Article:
Toyota is also envisioning entire zero emission “hydrogen societies,” and it recently announced a major R&D investment to back it up.

Meanwhile, over here in the U.S. it looks like things are already rolling. To cite just one big news item, last week GM unveiled a multi-use fuel cell vehicle platform that the company will leverage to reduce its fleet greenhouse gas emissions.

It’s a good guess that Tesla’s Elon Musk is not sweating, but as the saying goes: Don’t look back. Something might be gaining on you.

Photo: via US Department of Energy.

Transportation

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Tina writes frequently for Triple Pundit and other websites, with a focus on military, government and corporate sustainability, clean tech research and emerging energy technologies. She is a former Deputy Director of Public Affairs of the New York City Department of Environmental Protection, and author of books and articles on recycling and other conservation themes. She is currently Deputy Director of Public Information for the County of Union, New Jersey. Views expressed here are her own and do not necessarily reflect agency policy.

One response

  1. Unfortunately Fuel Cell Vehicles provide the consumer no reasons to purchase. They have to be ‘better’ or at least on par with to the consumer, but they are not.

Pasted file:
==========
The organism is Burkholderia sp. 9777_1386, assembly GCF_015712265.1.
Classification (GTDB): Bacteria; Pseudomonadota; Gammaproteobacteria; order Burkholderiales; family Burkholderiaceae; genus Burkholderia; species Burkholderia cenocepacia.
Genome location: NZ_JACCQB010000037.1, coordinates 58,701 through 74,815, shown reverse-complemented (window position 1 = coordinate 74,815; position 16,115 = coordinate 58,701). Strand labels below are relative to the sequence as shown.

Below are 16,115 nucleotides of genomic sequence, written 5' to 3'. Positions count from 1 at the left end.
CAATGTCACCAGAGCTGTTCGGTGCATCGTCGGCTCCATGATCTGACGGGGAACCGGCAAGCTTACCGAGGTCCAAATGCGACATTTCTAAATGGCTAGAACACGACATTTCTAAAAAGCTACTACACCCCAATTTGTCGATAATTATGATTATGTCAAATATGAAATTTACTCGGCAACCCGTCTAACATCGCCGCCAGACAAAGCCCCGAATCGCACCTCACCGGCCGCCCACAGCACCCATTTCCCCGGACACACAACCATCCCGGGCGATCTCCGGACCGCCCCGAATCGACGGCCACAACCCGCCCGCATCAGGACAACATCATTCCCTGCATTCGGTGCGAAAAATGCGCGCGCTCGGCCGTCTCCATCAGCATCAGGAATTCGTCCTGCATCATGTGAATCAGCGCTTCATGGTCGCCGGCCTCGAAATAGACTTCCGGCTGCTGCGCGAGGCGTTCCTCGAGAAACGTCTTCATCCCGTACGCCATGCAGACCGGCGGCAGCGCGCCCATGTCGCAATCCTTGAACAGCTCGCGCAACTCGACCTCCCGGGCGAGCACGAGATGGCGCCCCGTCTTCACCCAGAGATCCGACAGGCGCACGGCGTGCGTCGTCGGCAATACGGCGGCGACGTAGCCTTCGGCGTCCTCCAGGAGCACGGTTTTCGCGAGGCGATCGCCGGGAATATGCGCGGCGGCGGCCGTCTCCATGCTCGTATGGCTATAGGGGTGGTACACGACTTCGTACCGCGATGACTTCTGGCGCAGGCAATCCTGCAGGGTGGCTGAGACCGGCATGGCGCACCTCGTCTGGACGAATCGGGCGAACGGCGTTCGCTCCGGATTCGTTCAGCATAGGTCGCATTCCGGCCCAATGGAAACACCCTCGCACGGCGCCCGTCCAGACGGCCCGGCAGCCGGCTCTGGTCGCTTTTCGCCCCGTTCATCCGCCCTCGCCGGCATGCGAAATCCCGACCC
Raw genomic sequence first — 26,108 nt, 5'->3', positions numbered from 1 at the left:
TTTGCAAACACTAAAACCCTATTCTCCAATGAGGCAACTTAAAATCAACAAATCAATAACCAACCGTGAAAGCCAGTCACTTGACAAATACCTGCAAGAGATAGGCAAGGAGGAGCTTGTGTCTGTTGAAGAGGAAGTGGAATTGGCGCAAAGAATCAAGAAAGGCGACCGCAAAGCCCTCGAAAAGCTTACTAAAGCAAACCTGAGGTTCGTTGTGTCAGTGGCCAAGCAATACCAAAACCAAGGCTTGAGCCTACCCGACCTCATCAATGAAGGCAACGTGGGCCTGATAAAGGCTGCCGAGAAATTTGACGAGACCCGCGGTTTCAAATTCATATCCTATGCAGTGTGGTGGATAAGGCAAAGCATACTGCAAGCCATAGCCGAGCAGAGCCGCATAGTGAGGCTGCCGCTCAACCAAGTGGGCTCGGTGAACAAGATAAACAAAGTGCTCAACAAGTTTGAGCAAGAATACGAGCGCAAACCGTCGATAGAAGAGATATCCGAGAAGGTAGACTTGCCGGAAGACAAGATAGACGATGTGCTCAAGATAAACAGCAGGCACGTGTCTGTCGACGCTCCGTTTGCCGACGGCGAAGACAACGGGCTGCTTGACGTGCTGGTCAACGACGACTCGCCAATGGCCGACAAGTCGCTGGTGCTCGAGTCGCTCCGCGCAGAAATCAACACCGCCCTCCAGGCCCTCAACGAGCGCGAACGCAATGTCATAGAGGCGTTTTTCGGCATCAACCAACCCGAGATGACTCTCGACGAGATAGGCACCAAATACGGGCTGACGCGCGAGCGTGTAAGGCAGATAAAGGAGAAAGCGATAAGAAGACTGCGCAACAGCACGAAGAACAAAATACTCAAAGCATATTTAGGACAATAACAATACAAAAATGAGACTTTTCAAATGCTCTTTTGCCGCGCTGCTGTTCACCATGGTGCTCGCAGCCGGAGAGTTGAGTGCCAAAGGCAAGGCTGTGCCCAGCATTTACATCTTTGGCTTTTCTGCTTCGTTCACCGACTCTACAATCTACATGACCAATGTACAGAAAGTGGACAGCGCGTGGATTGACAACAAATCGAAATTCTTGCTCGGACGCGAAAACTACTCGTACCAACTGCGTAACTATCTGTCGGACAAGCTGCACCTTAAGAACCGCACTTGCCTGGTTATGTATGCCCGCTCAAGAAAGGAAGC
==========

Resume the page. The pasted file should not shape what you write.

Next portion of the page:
EV’s were able to succeed because there are benefits. When driving around town, you never visit to a gas station and always leave home filled. They are easier to maintain, cost 1/4 to charge, and are faster than a Lamborghini.

    So why would one prefer an FCV over ICE or an EV when you must physically live within 2 miles of a FCV fueling station, be ok with never driving 50% away from home, and spending 4x on Fuel.. Until that gets fixed, no one will purchase.

    It is unfortunate, but FCV’s are clearly the beta-max of new technologies. It is a chicken and egg thing. Without a complete infrastructure, you have limitations. However, the cost of the infrastructure would be perhaps 1/4 Trillion dollars to have the full convenience of 120,000 US gas stations. Of course, even with the infrastructure, EV’s never have to visit a fueling station for day to day driving, cost 1/4 to charge, and are much faster.

    Best bet is a small niche service like Truckers, and indoor vehicles.